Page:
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Very different boats.

 

B G is 45ft with the advantage of an all star crew. Rates like a 48-50 fter and sails consistently at that speed.

 

C is 40ft and rates high too. At a guess I would say she has been slanted more towards offshore ( reaching & running) performance than round the buoys. Div winner and 4th O/all in the Hobart is not too shabby.

 

Anyone know who is rumoured to have bought Beau Geste ?

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What did they wrap you fellas in?

 

Were you able to show her your 46 footer in a thrilling way?

 

Did you write that copy??

 

Inquiring minds and all that G....

 

GMcC

 

She didn't get to see my 46fter...I didn't make it to the regatta. she enjoyed the sailing though

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Anyone know a rumour about a new RP 63 being built down your way?

 

Buiding at Mal Harts for SA 's Geoff Boettcher "Secret Mens Room 111?"

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I'm tipping CD would have had Flirt designed and built to firstly survive and then win a Hobart and would not have ordered a light weight flyer to win around the cans at Geeong.

 

 

...aint that the truth.

 

:ph34r: Where did flirt finish in the passage race?

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Mal's got the job for Allan Briety's new Limit which is a RP 63.

 

Mex

 

Yes but it's a 62 :P

Spoke to some of the blokes off Flirt and they are a bit heavy but they can extract some rods of lead from the keel to make her a little more responsive . Overall they were all very happy and she is an awesome looking boat , keep going lads .

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Nah but there may be a new one for sale..

 

How heavy is Flirt btw?

 

TBG, if you are suggesting Flirt may be for sale, then maybe Mr Hanna or Mr Taylor might like to look at it. The Flirt guys seem to well advanced of both these boats after just 2 weeks racing and they seemed very happy with their progress at SGW.

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I think GB's is a 48 footer.

 

 

Correct re GBs new SMB 111 and the 63 fter is the new Limit for Al Brierty.

At that rate Mal's gonna be way too busy to build any more Shockwave 36's :P

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I have been out of town for a while. So the building keeps going. Range race this weekend the first race after the regatta season. It will be good to see the big boys out to play again. We will see what they have learned over the christmas period. Cougar II looks to be most improved we will see if they can keep it up.

 

Who is doing the Top of the bay regatta?

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Am I correct that there's a pretty serious crew deficiency in the melbourne fleet?

 

I've had 4 calls already this week from boats looking for crew for saturday's Range race

 

With all the new big boats around, and the current trend of club boats up into the 40ft range, it seems this problem won't go away any time soon

 

Sure, at Geelong week and other big events all the 'summer sailors' come out of the woodwork, but can all the racing boats on the bay maintain consistent crew numbers all year round?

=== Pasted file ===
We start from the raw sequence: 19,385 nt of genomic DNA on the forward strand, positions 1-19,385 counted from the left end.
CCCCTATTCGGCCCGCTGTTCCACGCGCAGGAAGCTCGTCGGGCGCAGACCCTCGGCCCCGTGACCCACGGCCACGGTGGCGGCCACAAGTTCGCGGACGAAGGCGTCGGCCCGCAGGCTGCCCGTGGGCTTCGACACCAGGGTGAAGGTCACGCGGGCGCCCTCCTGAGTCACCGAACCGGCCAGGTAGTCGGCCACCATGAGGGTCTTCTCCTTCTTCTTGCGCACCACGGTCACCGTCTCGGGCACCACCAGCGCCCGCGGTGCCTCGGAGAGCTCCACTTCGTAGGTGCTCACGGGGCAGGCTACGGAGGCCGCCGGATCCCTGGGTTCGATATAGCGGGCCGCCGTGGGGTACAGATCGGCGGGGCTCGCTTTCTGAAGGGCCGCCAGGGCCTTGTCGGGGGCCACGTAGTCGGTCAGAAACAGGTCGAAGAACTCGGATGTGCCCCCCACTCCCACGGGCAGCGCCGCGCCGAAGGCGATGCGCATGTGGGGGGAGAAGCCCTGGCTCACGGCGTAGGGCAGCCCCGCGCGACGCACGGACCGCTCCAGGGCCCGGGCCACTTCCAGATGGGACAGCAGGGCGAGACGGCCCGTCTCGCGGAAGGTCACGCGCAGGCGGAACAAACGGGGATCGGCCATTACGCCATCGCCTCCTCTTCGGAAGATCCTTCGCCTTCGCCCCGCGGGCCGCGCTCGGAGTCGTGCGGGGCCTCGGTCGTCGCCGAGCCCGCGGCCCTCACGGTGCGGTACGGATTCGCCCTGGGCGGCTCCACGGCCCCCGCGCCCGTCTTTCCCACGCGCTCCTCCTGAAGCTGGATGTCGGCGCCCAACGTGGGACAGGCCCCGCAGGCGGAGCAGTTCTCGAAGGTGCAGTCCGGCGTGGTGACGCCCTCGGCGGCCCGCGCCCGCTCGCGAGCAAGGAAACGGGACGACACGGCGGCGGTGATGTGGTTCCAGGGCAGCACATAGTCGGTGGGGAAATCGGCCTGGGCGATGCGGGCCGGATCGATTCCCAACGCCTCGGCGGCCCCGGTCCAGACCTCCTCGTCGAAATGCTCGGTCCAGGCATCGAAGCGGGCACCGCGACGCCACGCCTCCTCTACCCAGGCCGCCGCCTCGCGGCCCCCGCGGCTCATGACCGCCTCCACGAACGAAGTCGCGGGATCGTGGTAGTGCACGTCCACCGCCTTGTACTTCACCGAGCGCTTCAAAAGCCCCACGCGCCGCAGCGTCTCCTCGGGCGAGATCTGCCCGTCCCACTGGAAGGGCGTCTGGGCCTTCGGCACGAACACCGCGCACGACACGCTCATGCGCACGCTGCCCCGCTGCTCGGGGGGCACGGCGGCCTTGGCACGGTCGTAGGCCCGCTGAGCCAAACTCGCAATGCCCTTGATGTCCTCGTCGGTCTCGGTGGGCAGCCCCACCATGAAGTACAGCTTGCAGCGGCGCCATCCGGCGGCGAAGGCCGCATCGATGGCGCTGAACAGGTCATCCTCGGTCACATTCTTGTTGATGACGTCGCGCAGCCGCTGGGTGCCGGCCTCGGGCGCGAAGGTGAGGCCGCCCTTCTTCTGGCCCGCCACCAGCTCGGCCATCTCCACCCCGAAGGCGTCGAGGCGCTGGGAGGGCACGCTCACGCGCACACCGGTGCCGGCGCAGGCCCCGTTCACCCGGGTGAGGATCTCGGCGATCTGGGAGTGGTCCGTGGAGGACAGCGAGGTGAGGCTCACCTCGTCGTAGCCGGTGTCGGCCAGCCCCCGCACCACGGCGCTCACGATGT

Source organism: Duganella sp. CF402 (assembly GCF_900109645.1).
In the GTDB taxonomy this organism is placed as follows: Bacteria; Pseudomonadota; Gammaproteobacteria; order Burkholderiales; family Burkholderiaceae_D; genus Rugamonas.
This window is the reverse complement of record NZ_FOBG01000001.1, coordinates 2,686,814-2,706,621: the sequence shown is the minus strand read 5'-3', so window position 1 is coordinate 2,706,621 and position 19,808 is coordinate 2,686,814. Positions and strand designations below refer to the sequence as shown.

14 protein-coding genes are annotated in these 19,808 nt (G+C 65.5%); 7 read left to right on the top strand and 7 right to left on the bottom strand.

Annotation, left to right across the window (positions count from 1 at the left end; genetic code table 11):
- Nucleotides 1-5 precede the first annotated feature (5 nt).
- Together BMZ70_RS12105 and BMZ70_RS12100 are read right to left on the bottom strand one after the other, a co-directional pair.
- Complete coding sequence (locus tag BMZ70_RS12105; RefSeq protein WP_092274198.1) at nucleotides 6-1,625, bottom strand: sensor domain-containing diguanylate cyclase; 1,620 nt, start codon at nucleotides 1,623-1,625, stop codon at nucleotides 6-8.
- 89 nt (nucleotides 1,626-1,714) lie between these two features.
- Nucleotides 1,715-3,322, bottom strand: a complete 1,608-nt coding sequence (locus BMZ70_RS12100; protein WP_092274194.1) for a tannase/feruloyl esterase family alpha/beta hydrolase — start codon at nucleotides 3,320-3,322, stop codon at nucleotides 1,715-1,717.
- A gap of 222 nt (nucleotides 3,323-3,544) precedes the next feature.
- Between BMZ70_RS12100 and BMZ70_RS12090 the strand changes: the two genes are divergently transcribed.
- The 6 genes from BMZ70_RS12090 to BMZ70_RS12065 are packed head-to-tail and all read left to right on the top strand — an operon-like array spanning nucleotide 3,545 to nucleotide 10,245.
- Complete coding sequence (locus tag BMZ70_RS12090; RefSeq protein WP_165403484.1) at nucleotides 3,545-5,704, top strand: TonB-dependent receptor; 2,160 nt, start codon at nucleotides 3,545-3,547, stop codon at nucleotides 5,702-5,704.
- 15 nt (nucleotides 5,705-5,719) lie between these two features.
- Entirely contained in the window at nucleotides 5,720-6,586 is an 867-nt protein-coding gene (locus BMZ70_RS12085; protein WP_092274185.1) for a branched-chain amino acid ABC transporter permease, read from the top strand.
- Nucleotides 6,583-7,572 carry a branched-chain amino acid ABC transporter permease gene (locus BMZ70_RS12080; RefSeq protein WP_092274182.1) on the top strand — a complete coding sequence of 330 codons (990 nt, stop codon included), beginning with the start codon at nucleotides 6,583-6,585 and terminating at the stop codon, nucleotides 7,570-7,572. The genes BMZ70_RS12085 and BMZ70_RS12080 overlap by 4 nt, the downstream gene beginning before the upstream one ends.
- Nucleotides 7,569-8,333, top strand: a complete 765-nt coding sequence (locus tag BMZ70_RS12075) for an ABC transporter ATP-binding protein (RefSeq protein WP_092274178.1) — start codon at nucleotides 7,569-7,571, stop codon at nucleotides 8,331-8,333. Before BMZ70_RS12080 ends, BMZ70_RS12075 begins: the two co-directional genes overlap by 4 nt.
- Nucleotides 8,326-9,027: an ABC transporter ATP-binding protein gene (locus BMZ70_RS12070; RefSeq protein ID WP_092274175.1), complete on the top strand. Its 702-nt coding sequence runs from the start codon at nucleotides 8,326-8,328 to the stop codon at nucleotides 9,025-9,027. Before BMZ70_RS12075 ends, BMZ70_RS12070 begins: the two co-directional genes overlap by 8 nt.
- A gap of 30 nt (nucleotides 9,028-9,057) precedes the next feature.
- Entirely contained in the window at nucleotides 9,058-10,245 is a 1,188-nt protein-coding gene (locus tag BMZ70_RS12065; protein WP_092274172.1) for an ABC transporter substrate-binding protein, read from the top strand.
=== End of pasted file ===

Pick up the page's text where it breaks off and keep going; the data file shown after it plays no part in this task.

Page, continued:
Remembering of course that it's not just about numbers on the rail, but also a question of talent and filling specialist roles i.e. bow

 

It looks to me like people's crew lists are starting to dry up bigtime, and although there's always a fair number of enthusiastic newcomers to keelboat racing, it takes time and a great deal of patience to train people up (especially now that lots of newcomers to keelboat racing don't have basic sailing background from dinghy sailing).

 

And the 'grand prix' end of the fleet is sure to suck up a great deal of the talent, leaving the midfleet to haggle for what's leftover..

 

How are owners going to deal with this problem??

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Am I correct that there's a pretty serious crew deficiency in the melbourne fleet?

 

I've had 4 calls already this week from boats looking for crew for saturday's Range race

 

With all the new big boats around, and the current trend of club boats up into the 40ft range, it seems this problem won't go away any time soon

 

Sure, at Geelong week and other big events all the 'summer sailors' come out of the woodwork, but can all the racing boats on the bay maintain consistent crew numbers all year round?

 

Remembering of course that it's not just about numbers on the rail, but also a question of talent and filling specialist roles i.e. bow

 

It looks to me like people's crew lists are starting to dry up bigtime, and although there's always a fair number of enthusiastic newcomers to keelboat racing, it takes time and a great deal of patience to train people up (especially now that lots of newcomers to keelboat racing don't have basic sailing background from dinghy sailing).

 

And the 'grand prix' end of the fleet is sure to suck up a great deal of the talent, leaving the midfleet to haggle for what's leftover..

 

How are owners going to deal with this problem??

 

Numbers aren't the problem - plenty of rail meat around. Talent is the real issue. People can get hurt sailing bigger boats without the requisite skills. There is an accident waiting to happen out there. Be careful folks.

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Numbers aren't the problem - plenty of rail meat around. Talent is the real issue. People can get hurt sailing bigger boats without the requisite skills. There is an accident waiting to happen out there. Be careful folks.

 

It is a big problem for us.

Being on the smaller side (11 metres) and not one of the Melbourne "Div 0" yachts, I have a real problem finding and then keeping experienced key personnel.